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Author Topic: Building my own two-stroke "Mongrel" - Inspired by CharlieT & TedT  (Read 18230 times)

Offline BillyGoat4130

  • Posts: 167
    • Live Oak FL Real Estate
I should have thought that through a bit more :)

The way I have the thing positioned on the table right now, I have it blocked from under the frame. I hung the front end on the front with the 250R steering neck a few days ago just to see what it would look like and noticed that the front axle was about 2 inches closer to the ground than the back one, but I didn't have a wheel on it and it wasn't sitting on the ground either.  Good Call.
The question isn't who is going to let me, it's who is going to stop me.
You can't reason with the unreasonable.
Too dumb to quit.

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Offline jpmobius

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You may wish to consider a bit more than the height of the neck.  Rake angle will be all important.  Likely starting with the rake used in the original application of the front forks you are using will be a good number, but the wheel diameter will impact this if different from the original.  Consider the total suspension travel and resulting percentage sag you will have to determine your ride height.  This will create the actual ride height and pitch of the frame which will determine the actual rake angle and height of the neck.  Make a stand for the front and rear axles (or fit the wheels) to hold them in the right place.  Determine the suspension total travel at both front and back and mechanically hold them compressed 30% (or whatever sag target you like) to get the the forks and frame at the right height and you can mock up the steering neck.  Keep in mind that the geometry used in high performance bikes with USD forks is often quite steep, largely made possible by the very stiff frame.  Your frame almost certainly will be much less stiff, and you may wish to consider adding a bit more rake than originally used to compensate.  On the plus side, your bike will likely be MUCH lighter, making up for some of the reduced stiffness.
Mobius


On a long enough timeline, the survival rate for everyone drops to zero.

RD350 Yamaha build  http://www.dotheton.com/forum/index.php?topic=66498.0

Offline BillyGoat4130

  • Posts: 167
    • Live Oak FL Real Estate
Not a huge amount of progress, but a bit more. Like I mentioned in my last message, wound up deciding to use the stock rear motor mount on the 250R frame and that required me cutting a section out of the front of the SV650 swingarm, and also made me some more engine clearance. Turns out I still have a small spot I need to grind down on the arm to make enough room, but it'll be easy to do.

Dad worked this week while I was working the real job on some bushings and parts for the front pivot to utilize the original sleeve bearings, and also bush the inside of the arm where I cut that section out so that the pivot bolt is properly support the whole around through and across. The kind of work that has to get done but doesn't really show up as a big accomplishment from the outside. I will say though the swing arm and everything in there is *very* nice and snug now and I will not ever have to worry about anything loose or rattely up in that quadrant.

The question isn't who is going to let me, it's who is going to stop me.
You can't reason with the unreasonable.
Too dumb to quit.

Insta: https://www.instagram.com/hondaatc/

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Real Job: http://landsofnorthflorida.com

Offline BillyGoat4130

  • Posts: 167
    • Live Oak FL Real Estate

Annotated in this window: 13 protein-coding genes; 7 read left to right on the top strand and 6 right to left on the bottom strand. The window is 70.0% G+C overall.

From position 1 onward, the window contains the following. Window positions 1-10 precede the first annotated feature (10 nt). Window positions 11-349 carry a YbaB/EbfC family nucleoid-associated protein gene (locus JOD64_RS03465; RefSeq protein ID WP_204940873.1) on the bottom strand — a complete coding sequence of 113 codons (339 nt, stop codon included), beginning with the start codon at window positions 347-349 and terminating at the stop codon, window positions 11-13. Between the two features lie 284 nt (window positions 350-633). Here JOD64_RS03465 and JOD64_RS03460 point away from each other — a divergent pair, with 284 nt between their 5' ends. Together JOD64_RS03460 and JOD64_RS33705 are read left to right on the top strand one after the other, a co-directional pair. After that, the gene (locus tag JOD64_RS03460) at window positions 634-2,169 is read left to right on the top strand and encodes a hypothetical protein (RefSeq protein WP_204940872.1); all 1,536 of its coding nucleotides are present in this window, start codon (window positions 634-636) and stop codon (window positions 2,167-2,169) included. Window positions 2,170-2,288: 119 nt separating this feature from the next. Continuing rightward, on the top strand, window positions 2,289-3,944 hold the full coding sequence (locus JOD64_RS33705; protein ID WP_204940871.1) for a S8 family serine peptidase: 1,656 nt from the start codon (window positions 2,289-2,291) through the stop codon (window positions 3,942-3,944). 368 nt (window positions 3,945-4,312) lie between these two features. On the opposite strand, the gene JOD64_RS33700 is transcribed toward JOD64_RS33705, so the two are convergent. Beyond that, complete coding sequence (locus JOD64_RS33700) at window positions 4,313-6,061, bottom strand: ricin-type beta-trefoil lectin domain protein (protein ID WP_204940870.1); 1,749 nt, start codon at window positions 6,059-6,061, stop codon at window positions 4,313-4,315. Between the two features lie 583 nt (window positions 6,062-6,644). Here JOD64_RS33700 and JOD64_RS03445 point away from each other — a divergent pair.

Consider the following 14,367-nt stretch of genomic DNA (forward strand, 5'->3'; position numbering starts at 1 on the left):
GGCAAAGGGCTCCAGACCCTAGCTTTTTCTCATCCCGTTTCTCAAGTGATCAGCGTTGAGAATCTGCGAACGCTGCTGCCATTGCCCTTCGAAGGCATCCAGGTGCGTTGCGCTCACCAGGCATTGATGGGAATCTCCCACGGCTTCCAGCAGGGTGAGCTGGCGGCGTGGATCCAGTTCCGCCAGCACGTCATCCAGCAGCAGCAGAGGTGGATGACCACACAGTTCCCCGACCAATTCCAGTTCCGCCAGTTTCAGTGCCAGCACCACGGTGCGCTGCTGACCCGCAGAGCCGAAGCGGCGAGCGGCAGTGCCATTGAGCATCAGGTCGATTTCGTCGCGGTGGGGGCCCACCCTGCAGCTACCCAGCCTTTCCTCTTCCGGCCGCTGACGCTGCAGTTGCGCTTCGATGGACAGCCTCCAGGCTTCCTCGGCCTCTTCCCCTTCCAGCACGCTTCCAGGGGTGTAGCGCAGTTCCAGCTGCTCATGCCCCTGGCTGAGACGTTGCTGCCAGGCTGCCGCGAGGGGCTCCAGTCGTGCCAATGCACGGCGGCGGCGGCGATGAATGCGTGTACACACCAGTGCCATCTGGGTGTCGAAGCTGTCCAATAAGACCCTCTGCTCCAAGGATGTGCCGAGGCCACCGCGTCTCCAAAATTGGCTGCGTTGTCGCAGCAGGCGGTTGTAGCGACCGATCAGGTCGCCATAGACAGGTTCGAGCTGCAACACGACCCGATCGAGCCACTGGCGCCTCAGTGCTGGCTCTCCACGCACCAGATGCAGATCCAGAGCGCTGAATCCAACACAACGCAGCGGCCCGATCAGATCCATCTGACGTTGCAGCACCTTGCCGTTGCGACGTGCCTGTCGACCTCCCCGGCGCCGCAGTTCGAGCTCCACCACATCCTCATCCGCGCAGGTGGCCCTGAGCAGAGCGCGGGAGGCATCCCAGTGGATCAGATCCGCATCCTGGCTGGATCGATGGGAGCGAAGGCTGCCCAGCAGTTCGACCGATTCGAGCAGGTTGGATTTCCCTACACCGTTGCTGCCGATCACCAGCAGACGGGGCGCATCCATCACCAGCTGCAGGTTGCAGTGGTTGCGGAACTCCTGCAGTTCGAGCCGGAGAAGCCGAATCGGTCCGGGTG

So here is how it sits now with the rear suspension final welded, completed pivot bushing/bearing swaps, motor mounts and engine all in, etc. etc.

Also some humble beginnings on our new steering neck tube and bearing holders. Those chunks of iron are already machined internally for the tapered bearing races, and the tapered bearings are fit in there. Measurements look like a piece of tubing about 4.750 long will go in between those and be welded to each end to form my new steering neck. Will be slightly longer to allow for bearing tensioning. Going for 2" OD, .180 wall chromoly for material. Those heavy pieces will have shoulders machine onto them to fit the 2in tubing so we have a nice precision fit. Most likely will use the tensioner nut you see there in the one picture to squeeze everything together and hold it square when I go to weld everything together at finality.

3rd picture a demonstration of a 25 degree steering neck with the protractor, over what the existing rake is on the frame.
The question isn't who is going to let me, it's who is going to stop me.
You can't reason with the unreasonable.
Too dumb to quit.

Insta: https://www.instagram.com/hondaatc/

Photography: http://wgolightly.smugmug.com

Real Job: http://landsofnorthflorida.com

Offline teazer

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Step away from the bike and no one will get hurt....

That surely isn't the swingarm droop angle you plan to run , is it?  Presumably, it's just how the bike was sitting when the picture was taken. Ideally you are looking for somewhere in the 8 - 10 degrees of droop.  What would the seat height be with the swingarm the way it is? 34" or more I would guess.

Offline BillyGoat4130

  • Posts: 167
    • Live Oak FL Real Estate
That's full extension with no weight on it so yes it is pretty aggressive looking angle wise.  I was hoping for a bit less but with sag it is going to change quite a little.

No idea on seat height yet. Sub frame will be removed and a new one built.  It'll be more leveled out and probably lower than that one.

Sent from my SM-N910V using Tapatalk

The question isn't who is going to let me, it's who is going to stop me.
You can't reason with the unreasonable.
Too dumb to quit.

Insta: https://www.instagram.com/hondaatc/

Photography: http://wgolightly.smugmug.com

Real Job: http://landsofnorthflorida.com

Offline jpmobius

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Likely you will find that you won't have any of the geometry even remotely close to being acceptable without getting your frame oriented like it will be when driven.  If you think you are that lucky I suggest lottery tickets - much more of a sure thing.  It really is not so difficult to determine where and how your frame needs to be positioned: